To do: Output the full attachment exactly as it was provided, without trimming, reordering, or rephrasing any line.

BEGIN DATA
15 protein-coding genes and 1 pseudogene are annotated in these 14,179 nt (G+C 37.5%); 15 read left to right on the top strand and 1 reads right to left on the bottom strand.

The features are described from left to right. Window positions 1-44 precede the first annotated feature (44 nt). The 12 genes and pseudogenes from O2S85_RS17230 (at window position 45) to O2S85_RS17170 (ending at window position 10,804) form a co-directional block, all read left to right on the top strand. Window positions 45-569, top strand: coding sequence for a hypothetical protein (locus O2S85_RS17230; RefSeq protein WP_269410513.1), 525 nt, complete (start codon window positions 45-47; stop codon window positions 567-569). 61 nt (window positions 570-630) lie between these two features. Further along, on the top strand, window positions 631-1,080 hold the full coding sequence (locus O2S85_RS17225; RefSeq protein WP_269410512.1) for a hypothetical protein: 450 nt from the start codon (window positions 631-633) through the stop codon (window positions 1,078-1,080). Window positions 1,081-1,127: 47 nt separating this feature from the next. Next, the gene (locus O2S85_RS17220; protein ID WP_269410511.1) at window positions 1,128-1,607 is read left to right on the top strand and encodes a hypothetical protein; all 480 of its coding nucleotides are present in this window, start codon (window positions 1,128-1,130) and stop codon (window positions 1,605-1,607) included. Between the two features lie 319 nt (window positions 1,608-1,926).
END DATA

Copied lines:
15 protein-coding genes and 1 pseudogene are annotated in these 14,179 nt (G+C 37.5%); 15 read left to right on the top strand and 1 reads right to left on the bottom strand.

The features are described from left to right. Window positions 1-44 precede the first annotated feature (44 nt). The 12 genes and pseudogenes from O2S85_RS17230 (at window position 45) to O2S85_RS17170 (ending at window position 10,804) form a co-directional block, all read left to right on the top strand. Window positions 45-569, top strand: coding sequence for a hypothetical protein (locus O2S85_RS17230; RefSeq protein WP_269410513.1), 525 nt, complete (start codon window positions 45-47; stop codon window positions 567-569). 61 nt (window positions 570-630) lie between these two features. Further along, on the top strand, window positions 631-1,080 hold the full coding sequence (locus O2S85_RS17225; RefSeq protein WP_269410512.1) for a hypothetical protein: 450 nt from the start codon (window positions 631-633) through the stop codon (window positions 1,078-1,080). Window positions 1,081-1,127: 47 nt separating this feature from the next. Next, the gene (locus O2S85_RS17220; protein ID WP_269410511.1) at window positions 1,128-1,607 is read left to right on the top strand and encodes a hypothetical protein; all 480 of its coding nucleotides are present in this window, start codon (window positions 1,128-1,130) and stop codon (window positions 1,605-1,607) included. Between the two features lie 319 nt (window positions 1,608-1,926).